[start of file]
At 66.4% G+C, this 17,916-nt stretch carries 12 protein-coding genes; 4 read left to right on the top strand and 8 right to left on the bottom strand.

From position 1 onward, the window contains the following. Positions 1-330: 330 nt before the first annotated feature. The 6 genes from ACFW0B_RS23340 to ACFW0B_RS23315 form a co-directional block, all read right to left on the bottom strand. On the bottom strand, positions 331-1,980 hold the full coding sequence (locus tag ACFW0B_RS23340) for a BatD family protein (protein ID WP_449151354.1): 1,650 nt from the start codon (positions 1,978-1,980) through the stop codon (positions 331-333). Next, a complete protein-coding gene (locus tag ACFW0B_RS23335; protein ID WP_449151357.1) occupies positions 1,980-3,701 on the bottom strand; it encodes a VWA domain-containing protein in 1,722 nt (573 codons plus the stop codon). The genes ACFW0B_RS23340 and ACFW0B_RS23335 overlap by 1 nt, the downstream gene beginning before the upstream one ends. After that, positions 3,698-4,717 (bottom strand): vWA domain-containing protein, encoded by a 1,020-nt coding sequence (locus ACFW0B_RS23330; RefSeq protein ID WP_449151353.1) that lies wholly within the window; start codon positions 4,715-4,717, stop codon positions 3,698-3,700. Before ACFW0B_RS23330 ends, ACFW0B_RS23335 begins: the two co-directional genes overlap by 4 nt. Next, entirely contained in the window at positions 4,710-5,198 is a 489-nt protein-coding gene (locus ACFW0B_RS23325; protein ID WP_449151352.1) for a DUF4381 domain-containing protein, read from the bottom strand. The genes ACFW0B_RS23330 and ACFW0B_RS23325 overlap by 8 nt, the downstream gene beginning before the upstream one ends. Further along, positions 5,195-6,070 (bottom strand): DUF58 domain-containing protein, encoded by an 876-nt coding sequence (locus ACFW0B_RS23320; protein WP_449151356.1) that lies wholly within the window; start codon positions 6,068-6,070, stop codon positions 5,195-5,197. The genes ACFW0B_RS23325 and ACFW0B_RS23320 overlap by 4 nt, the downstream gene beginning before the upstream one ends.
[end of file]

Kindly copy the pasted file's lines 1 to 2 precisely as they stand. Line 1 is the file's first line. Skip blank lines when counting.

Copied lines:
At 66.4% G+C, this 17,916-nt stretch carries 12 protein-coding genes; 4 read left to right on the top strand and 8 right to left on the bottom strand.

From position 1 onward, the window contains the following. Positions 1-330: 330 nt before the first annotated feature. The 6 genes from ACFW0B_RS23340 to ACFW0B_RS23315 form a co-directional block, all read right to left on the bottom strand. On the bottom strand, positions 331-1,980 hold the full coding sequence (locus tag ACFW0B_RS23340) for a BatD family protein (protein ID WP_449151354.1): 1,650 nt from the start codon (positions 1,978-1,980) through the stop codon (positions 331-333). Next, a complete protein-coding gene (locus tag ACFW0B_RS23335; protein ID WP_449151357.1) occupies positions 1,980-3,701 on the bottom strand; it encodes a VWA domain-containing protein in 1,722 nt (573 codons plus the stop codon). The genes ACFW0B_RS23340 and ACFW0B_RS23335 overlap by 1 nt, the downstream gene beginning before the upstream one ends. After that, positions 3,698-4,717 (bottom strand): vWA domain-containing protein, encoded by a 1,020-nt coding sequence (locus ACFW0B_RS23330; RefSeq protein ID WP_449151353.1) that lies wholly within the window; start codon positions 4,715-4,717, stop codon positions 3,698-3,700. Before ACFW0B_RS23330 ends, ACFW0B_RS23335 begins: the two co-directional genes overlap by 4 nt. Next, entirely contained in the window at positions 4,710-5,198 is a 489-nt protein-coding gene (locus ACFW0B_RS23325; protein ID WP_449151352.1) for a DUF4381 domain-containing protein, read from the bottom strand. The genes ACFW0B_RS23330 and ACFW0B_RS23325 overlap by 8 nt, the downstream gene beginning before the upstream one ends. Further along, positions 5,195-6,070 (bottom strand): DUF58 domain-containing protein, encoded by an 876-nt coding sequence (locus ACFW0B_RS23320; protein WP_449151356.1) that lies wholly within the window; start codon positions 6,068-6,070, stop codon positions 5,195-5,197. The genes ACFW0B_RS23325 and ACFW0B_RS23320 overlap by 4 nt, the downstream gene beginning before the upstream one ends.